Eugene Chang
Associate Professor, BIO5 Institute
Associate Professor, Clinical Translational Sciences
Associate Professor, Otolaryngology
Vice Chair, Academic Affairs - Otolaryngology
Primary Department
Department Affiliations
(520) 626-6673
Research Interest
Dr. Chang’s research is divided into three areas.Cystic fibrosis (CF) research: Dr. Chang is investigating the role of the cystic fibrosis transmembrane conductance regulator (CFTR) gene in the pathogenesis of chronic sinusitis. He published the first animal model of CF sinus disease, and has characterized novel therapies including gene therapy vectors and CFTR potentiators in improving CF sinus disease in both animals and humans.Sinus microbiome research: the “microbiome” is the microbial community that is present in the human body. The sinonasal cavities have traditionally been thought to be sterile cavities, but new research is beginning to elucidate the vast number of microbial communities that populate our sinus. With this knowledge, we are investigating how our current therapies can influence this microbial population and prevent sinus disease.Impact of the upper and lower airway: as otolaryngologists, our focus has been in the airway of the head and neck. Dr. Chang has been investigating how the upper airway can influence disease of the lower airway, and vice versa. This research can influence the understanding of common diseases of the lower airway, such as asthma and chronic obstructive pulmonary disease (COPD).Dr. Chang receives active funding research support from the NIH, and the Cystic Fibrosis Foundation.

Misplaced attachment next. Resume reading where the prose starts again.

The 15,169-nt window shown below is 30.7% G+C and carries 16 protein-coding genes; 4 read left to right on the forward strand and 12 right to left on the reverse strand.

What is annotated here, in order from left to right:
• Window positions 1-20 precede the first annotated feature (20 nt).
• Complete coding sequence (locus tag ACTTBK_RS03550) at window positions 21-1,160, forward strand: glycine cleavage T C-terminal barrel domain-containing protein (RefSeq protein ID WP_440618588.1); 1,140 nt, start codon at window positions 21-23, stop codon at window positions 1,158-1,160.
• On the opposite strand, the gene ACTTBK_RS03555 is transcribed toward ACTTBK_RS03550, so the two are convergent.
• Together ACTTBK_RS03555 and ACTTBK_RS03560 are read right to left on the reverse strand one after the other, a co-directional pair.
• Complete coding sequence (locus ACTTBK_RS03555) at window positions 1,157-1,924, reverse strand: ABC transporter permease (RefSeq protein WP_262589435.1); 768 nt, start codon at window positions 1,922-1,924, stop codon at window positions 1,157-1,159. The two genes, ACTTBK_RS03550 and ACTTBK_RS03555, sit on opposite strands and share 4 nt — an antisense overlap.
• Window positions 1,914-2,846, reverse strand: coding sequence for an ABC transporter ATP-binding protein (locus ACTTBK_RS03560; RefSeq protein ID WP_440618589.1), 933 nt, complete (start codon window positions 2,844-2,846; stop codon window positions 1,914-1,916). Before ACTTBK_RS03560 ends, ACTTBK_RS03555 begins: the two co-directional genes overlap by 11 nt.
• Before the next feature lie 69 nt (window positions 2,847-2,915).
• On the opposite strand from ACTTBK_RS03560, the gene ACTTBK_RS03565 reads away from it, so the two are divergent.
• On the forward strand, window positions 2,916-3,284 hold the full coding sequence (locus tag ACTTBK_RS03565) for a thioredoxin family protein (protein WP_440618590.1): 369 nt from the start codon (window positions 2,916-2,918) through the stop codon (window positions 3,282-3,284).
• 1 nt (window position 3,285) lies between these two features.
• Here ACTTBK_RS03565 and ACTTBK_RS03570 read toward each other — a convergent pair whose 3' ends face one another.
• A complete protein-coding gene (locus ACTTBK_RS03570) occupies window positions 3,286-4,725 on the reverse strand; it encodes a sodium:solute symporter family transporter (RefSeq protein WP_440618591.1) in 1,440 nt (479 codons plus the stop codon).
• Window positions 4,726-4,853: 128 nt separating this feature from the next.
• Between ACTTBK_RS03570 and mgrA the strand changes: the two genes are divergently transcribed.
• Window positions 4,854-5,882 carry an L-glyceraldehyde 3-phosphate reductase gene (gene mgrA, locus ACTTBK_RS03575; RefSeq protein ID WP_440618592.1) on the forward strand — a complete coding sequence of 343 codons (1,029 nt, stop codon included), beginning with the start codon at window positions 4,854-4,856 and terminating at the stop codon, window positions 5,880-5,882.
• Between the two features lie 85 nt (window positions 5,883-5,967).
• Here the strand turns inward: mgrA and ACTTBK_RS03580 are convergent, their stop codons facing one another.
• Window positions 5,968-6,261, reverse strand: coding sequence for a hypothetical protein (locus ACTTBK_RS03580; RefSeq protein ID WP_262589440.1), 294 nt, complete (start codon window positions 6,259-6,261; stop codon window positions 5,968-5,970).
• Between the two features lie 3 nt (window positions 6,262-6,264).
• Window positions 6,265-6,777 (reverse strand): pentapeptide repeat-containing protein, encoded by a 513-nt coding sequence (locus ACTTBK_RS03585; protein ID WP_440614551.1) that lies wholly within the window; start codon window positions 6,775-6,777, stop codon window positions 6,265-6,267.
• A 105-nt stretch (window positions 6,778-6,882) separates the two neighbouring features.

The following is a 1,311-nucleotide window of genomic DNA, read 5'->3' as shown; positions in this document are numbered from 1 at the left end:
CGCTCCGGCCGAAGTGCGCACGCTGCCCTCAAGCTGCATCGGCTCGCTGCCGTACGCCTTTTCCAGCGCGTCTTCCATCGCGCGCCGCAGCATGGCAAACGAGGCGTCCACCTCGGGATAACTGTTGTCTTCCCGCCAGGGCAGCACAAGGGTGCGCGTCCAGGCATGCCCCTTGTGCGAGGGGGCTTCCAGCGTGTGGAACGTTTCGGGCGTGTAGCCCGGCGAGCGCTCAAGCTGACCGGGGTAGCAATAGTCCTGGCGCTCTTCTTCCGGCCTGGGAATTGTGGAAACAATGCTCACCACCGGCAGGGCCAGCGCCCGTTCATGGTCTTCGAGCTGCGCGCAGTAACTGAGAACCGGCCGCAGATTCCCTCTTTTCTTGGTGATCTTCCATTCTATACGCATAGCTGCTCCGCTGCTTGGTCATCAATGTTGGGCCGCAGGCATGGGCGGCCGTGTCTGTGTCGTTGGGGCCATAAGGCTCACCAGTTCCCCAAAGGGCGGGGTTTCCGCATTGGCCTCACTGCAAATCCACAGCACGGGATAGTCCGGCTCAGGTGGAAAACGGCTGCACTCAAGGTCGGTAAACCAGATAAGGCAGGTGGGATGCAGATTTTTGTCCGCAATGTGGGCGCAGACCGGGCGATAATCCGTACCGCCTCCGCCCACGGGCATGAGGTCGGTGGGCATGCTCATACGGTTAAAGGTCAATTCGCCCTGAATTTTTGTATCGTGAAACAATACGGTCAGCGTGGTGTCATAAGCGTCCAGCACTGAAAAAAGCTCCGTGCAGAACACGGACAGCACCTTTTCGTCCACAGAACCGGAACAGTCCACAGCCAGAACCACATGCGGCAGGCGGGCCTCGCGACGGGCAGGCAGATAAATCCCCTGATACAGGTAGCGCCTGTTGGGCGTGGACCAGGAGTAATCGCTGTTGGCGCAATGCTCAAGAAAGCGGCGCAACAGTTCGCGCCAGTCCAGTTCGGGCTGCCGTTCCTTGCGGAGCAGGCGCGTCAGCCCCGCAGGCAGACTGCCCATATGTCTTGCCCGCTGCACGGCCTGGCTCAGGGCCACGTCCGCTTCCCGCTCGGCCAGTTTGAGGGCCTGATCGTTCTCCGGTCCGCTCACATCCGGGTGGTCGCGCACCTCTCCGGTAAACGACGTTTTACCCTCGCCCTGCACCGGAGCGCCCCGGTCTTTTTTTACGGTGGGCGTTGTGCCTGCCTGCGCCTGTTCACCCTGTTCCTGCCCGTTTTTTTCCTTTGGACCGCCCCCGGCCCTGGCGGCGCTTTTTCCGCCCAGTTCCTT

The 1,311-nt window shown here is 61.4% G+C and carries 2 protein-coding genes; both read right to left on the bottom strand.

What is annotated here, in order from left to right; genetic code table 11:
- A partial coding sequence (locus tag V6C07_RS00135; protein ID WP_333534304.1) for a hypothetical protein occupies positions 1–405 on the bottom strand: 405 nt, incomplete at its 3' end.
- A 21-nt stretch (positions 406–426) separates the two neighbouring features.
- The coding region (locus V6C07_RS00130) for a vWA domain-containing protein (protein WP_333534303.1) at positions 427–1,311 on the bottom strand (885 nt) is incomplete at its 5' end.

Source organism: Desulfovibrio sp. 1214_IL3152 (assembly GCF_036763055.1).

Publications

Chang, E. H., Pezzulo, A. A., Meyerholz, D. K., Potash, A. E., Wallen, T. J., Reznikov, L. R., Sieren, J. C., Karp, P. H., Ernst, S., Moninger, T. O., Gansemer, N. D., McCray, P. B., Stoltz, D. A., Welsh, M. J., & Zabner, J. (2012). Sinus hypoplasia precedes sinus infection in a porcine model of cystic fibrosis. The Laryngoscope, 122(9), 1898-905.

Chronic sinusitis is nearly universal in humans with cystic fibrosis (CF) and is accompanied by sinus hypoplasia (small sinuses). However, whether impaired sinus development is a primary feature of loss of the cystic fibrosis transmembrane conductance regulator (CFTR) or a secondary consequence of chronic infection remains unknown. Our objective was to study the early pathogenesis of sinus disease in CF.

Chang, E. H., Willis, A. L., McCrary, H. C., Noutsios, G. T., Le, C. H., Chiu, A. G., Mansfield, C. J., Reed, D. R., Brooks, S. G., Adappa, N. D., Palmer, J. N., Cohen, N. G., Stern, D. A., Guerra, S., & Martinez, F. D. (2016). Association between the CDHR3 rs6967330 risk allele and chronic rhinosinusitis. The Journal of allergy and clinical immunology.
BIO5 Collaborators
Eugene Chang, Stefano Guerra, Fernando Martinez
Chang, E. H., Van Camp, G., & Smith, R. J. (2003). The role of connexins in human disease. Ear and hearing, 24(4), 314-23.